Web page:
2019 Maserati GranTurismo Review


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2019 Maserati GranTurismo Overview

Maserati altered the GranTurismo’s grille design and updated the infotainment system for 2018. For 2019, it carries over.

The GranTurismo is available either as a coupe or a convertible. While the badge on the nose may be Maserati, the engine behind it is a Ferrari-built unit. The 4.7-liter V8 makes 454 horsepower and 384 pound-feet of torque. The GranTurismo’s factory exhaust setup gives the V8 a deep, loud bellow that will bring even more attention to an already eye-catching car. The transmission is a 6-speed automatic with paddle shifters, and rear-wheel drive (RWD) is the only available configuration. When it comes to fuel economy, the coupe manages 13 mpg city, 21 highway, and 16 combined. The convertible returns 13, 20, and 15.

The GranTurismo interior is a high-quality, highly configurable space with well-bolstered seats wrapped in soft leather and an analog clock in the center of the dash. The trunk space is limited to 9.2 cubic feet of cargo space for the coupe and 6.1 cubic feet for the convertible.

The coupe and convertible are available in two trims, Sport and MC. The Sport comes standard with dual-zone climate control, Apple CarPlay, Android Auto, a Harman Kardon stereo system, and an 8.4-inch touchscreen. Options for the Sport include perforated leather seats, aluminum pedals, and auto-dimming rear-view mirrors. The MC trim livens things up a carbon fiber hood, 20-inch alloy wheels, a stiffer suspension, and carbon-ceramic brakes. Options for the MC trim include a carbon-fiber hood and a sport skyhook suspension.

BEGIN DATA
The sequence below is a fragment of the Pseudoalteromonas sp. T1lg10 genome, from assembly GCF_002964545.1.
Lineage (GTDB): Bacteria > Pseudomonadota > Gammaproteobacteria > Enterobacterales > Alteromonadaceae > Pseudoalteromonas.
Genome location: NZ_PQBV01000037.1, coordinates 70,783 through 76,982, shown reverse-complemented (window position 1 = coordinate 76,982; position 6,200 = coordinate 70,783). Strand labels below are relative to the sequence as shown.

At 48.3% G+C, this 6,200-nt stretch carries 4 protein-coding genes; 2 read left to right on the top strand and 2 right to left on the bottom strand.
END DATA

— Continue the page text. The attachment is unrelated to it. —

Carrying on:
For safety, the Maserati GranTurismo features a reversing camera, daytime-running LED headlights, a tire-pressure-monitoring system, and a brake-assist system. The GranTurismo hasn’t been crash-tested.

The GranTurismo competes with offerings like the Jaguar F-Type and Aston Martin Vantage. Even so, the Maserati is still one of the best-looking and best-sounding cars of its kind.


Since 2012, Andrew Newton has been writing about cars both old and new. Andrew has been an associate editor at Sport Car Digest as well as a contributor to sites like BoldRide and JamesEdition. He was also the Education Manager at the Larz Anderson Auto Museum in Brookline, MA before becoming the Auction Editor at Hagerty Classic Car Insurance. He currently splits his time behind the wheel between his NA Miata, 1994 Corvette, and Triumph TR6.

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